Healthcare industry push back is alive and well.  My first bitter taste of that was in my very first meeting with Hospital people about MRSA. A contentious doctor  proclaimed that the new Maine law to screen high risk patients for MRSA on hospital admission was  “irrelevent”.  I had just run a patient safety campaign and spent about 4 months writing and rewriting a very involved and detailed legislative proposal for MRSA prevention for the Maine HHS committee, to end up with a tiny part of it in Maine law.  That big old lion was roaring inside my head and I wanted to let him out to attack that doctor.  But, being the lady that I am, I  kept my cool, and moved  beyond that arrogance, because we were all in that room to do a job, and that was to make patients safer.   The rule making work continued in that committee for months, and his attitude never changed. If I said white, he said black.  So much for collaboration.  Interestingly, the rest of the group was mostly nurses and none would contradict that doctor.  Perhaps I am a little biased, but I love nurses and the herioc work they do, but those nurses ’just went along’.    “Toxic hierarchy” is a new term I recently learned and it describes this group’s behavior perfectly.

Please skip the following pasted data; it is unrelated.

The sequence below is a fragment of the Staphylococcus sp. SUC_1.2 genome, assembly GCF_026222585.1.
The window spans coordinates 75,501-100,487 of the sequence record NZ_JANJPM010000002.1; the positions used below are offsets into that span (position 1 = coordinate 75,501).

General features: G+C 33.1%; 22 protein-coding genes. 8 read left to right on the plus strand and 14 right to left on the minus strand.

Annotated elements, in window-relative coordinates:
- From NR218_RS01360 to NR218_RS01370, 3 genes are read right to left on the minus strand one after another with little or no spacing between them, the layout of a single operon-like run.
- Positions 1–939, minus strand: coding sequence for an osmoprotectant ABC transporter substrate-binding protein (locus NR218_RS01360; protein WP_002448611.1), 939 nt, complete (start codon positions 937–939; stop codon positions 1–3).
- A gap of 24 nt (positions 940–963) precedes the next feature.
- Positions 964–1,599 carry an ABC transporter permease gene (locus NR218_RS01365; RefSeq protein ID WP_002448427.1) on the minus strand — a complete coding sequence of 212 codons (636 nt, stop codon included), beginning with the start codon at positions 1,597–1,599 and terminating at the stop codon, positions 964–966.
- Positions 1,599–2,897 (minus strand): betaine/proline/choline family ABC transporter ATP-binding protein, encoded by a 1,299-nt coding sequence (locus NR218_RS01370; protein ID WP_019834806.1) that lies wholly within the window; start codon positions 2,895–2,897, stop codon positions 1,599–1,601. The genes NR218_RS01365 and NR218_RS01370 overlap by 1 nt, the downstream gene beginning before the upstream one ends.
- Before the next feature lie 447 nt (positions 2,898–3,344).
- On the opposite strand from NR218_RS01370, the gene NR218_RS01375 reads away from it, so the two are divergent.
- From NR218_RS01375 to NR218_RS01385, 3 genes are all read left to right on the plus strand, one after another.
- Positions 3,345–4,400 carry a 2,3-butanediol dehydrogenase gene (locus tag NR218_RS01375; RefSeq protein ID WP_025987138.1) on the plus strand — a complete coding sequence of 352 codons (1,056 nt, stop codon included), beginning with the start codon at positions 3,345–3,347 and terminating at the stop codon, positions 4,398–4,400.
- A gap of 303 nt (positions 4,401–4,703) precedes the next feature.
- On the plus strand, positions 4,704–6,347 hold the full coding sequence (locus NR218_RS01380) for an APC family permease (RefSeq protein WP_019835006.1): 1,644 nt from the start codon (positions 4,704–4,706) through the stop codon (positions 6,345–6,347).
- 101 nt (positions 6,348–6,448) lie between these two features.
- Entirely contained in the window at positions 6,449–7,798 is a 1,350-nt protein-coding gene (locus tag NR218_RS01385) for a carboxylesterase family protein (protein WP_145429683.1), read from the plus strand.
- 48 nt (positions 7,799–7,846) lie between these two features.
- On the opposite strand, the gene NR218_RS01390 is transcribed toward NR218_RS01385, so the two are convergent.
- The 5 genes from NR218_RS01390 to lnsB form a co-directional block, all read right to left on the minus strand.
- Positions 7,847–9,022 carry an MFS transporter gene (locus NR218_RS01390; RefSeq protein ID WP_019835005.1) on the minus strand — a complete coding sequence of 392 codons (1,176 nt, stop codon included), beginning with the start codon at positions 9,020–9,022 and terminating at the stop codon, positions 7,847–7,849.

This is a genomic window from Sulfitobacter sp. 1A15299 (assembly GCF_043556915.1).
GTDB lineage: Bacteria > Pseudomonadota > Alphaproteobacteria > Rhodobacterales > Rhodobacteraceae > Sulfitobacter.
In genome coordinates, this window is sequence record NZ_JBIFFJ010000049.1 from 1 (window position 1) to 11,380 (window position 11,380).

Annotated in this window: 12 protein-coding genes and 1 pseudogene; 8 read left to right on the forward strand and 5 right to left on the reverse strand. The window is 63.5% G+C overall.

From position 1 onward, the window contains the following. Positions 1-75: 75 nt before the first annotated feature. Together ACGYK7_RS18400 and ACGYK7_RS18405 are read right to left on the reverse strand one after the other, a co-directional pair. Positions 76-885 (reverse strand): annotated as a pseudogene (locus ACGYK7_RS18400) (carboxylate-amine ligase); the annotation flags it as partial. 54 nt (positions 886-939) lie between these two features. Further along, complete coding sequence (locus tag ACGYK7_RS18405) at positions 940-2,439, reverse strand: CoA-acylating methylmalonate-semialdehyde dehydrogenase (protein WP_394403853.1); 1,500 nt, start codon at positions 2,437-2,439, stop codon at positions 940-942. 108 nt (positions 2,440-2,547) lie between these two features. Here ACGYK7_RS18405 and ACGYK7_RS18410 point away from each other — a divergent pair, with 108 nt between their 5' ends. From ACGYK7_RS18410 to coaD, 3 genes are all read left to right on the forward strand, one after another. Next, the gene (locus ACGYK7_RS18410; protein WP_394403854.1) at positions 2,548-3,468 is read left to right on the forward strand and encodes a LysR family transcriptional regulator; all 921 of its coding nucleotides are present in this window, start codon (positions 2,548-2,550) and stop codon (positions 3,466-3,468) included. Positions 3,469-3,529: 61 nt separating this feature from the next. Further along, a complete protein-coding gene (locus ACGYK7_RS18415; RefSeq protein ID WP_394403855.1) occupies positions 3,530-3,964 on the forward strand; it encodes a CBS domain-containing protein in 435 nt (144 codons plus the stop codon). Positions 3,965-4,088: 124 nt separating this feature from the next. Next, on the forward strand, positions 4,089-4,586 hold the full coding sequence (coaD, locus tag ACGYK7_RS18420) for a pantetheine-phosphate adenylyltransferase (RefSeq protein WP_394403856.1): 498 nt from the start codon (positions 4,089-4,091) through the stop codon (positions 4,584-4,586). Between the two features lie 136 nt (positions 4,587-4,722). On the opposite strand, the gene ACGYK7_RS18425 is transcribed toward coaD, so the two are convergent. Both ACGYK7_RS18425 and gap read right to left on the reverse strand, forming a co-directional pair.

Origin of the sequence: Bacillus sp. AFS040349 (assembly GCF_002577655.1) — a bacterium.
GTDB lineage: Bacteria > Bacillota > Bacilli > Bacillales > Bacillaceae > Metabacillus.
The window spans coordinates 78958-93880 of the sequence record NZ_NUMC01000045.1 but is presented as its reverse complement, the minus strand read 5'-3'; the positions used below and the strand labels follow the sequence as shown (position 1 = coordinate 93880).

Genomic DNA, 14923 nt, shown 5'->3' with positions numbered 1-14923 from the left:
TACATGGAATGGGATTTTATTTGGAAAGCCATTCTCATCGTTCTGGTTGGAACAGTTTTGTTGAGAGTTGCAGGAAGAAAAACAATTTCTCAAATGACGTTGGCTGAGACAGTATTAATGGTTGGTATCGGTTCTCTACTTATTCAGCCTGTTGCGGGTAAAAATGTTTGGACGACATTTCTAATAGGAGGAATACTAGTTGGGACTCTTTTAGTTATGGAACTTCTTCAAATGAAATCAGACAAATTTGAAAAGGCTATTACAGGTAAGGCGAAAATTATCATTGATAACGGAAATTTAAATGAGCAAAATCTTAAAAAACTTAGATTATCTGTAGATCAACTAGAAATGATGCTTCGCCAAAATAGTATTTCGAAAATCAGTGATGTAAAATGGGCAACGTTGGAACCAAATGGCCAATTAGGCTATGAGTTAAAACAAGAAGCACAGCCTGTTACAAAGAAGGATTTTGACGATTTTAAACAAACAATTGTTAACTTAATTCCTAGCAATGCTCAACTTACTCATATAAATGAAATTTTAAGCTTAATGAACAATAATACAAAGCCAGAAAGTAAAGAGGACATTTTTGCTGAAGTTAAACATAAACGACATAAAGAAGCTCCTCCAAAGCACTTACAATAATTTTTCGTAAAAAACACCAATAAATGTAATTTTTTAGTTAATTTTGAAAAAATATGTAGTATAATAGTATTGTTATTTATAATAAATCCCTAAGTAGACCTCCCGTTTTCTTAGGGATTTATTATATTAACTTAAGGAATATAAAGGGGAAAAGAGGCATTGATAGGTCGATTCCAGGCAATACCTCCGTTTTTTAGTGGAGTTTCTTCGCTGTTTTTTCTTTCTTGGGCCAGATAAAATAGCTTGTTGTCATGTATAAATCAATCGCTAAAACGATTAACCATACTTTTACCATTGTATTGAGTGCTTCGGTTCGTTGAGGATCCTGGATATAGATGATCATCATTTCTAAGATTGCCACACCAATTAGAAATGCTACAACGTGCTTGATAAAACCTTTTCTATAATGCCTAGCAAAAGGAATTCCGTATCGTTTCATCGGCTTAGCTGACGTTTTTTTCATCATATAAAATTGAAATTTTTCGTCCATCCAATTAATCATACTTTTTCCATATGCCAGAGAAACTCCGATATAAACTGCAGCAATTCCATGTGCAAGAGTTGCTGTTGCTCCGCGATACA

This summer, I spent most of my time working on a campaign to stop the acquisition of my local dialysis clinic services by a large for profit dialysis corporation.  My reasons for this action are described in an earlier blog, but the greatest concern over this is patient safety and access to care.  I talked with experts, dialysis patient advocates and former patients and employees of that corporation.  I worked with the Maine State Nurses Association, the Maine Peoples alliance and other local socially responsible groups.  I did my homework and research and compiled resources and documents. Most importantly, I collected stories of patients who said they were harmed and dismissed.  I took all of this and carefully prepared testimony for the Maine Certificate of Need hearing on July 10.  In August, I came upon a letter that the corporation had written to Maine officials. The letter was almost entirely about me!  It contained misleading and downright dishonest comments about my work, how I go about it, and my character.  It was apparently an attempt to discredit me, and my work and to silience me and the patient’s voices. It appeared that the letter was also written to pander to the current pro business and anti union sentiments in our State governement. This guy covered it all, and if one didn’t know me, and saw that letter, they would  think that I am a monster!   This carefully crafted letter and  packet of “evidence” against a  retired RN volunteer, who is now an honest hard working patient safety activist  was  the biggest and longest piece of push back rherotic I have experienced yet!    And, it is now an offical State document!     My first thought was, if they treat me this way, imagine how they treat patients.  Oh my, those poor vulnerable patients.  The good thing about this letter is that it validated my beliefs about how ‘small’ this corporation really is.